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What Is It?


Parents want the best for their children, yet separation and divorce can take a toll on both the parents and the children they love. With divorce, comes a plethora of new roles and other changes. There can be feelings of frustration, anger, or grief, which can get in the way of positive parenting. Research has documented the negative impact of parental conflict on children. Co-parent counseling is a great way to manage conflict during or post-divorce, thereby supporting the healthy growth and development of the children. However, co-parent counseling is not for parents who have high conflict. It is not marital therapy. 

The requirements for co-parent counseling are as follows:

  • Co-parent counseling is a collaborative process, thus both parents must be willing to attend sessions together and communicate about their child.

  • Both parents must have the best interests of their child/children as the reason for attending co-parent counseling. 

  • Co-parent counseling requires that both parents sign releases of information to each other, as well as any and all legal parties involved.

  • If co-parent counseling is court ordered, a copy of the order must be shared with the clinician prior to setting up the first appointment so that the clinician can determine if the case is an appropriate fit.

  • Co-parent counseling is NOT a covered insurance benefit should be considered an out-of-pocket expense. Prior to scheduling the first session, both parents must agree to who is responsible for payment. Often, but not always, this information is documented in the court order. Payment is due at the time of service.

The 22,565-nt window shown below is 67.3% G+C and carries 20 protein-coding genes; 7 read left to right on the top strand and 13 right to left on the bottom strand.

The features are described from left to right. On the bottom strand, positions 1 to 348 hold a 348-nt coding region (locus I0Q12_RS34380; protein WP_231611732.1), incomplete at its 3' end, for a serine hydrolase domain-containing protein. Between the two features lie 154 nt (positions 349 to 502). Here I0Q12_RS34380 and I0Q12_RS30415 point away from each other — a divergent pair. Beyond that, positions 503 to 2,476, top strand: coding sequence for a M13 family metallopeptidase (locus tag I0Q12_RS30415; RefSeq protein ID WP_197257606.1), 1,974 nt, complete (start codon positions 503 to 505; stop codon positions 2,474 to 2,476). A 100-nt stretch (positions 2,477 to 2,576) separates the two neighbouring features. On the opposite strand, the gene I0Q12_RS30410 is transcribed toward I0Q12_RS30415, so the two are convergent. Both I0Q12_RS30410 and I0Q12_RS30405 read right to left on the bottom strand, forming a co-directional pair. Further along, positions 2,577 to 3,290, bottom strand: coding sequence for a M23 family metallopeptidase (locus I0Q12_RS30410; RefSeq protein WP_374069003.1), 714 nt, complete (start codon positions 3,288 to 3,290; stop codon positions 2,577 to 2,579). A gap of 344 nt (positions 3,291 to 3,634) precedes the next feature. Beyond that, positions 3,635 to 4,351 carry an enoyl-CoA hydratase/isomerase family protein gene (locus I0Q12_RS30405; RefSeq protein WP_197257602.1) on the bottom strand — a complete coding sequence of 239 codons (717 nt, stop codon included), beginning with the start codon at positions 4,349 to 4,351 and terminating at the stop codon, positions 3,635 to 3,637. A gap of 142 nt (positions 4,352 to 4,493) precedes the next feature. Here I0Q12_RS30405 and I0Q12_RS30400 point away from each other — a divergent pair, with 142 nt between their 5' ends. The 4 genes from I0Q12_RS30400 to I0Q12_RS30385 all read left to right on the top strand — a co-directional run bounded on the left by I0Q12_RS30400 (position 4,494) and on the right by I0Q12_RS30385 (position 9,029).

Parent and child playing with a toy

Co-parent counseling can address:

  • Development of effective methods of communicating

  • Involvement of a new step-parent

  • Education about factors which lead to positive post-divorce adjustment

  • Making changes to the parenting plan

  • Dealing with differences in child-rearing philosophies and practices

  • Learning how to avoid conflict and putting the children “in the middle”

  • Developing respectful approaches to decision making and problem-solving regarding the children

  • Discipline and rules for the children

  • Gaining a renewed sense of well-being and healing

  • Co-parent counseling typically involves a series of weekly or bi-weekly sessions, and with improvement, may only occur once a month.

  • It will involve both parents and possibly current partners or children, if appropriate.

Contact Us

Please contact one of the following clinicians if you are interested in co-parent counseling.

  • Angela Porath, M.S., LMHC, RPT-S

Co-parent Counseling

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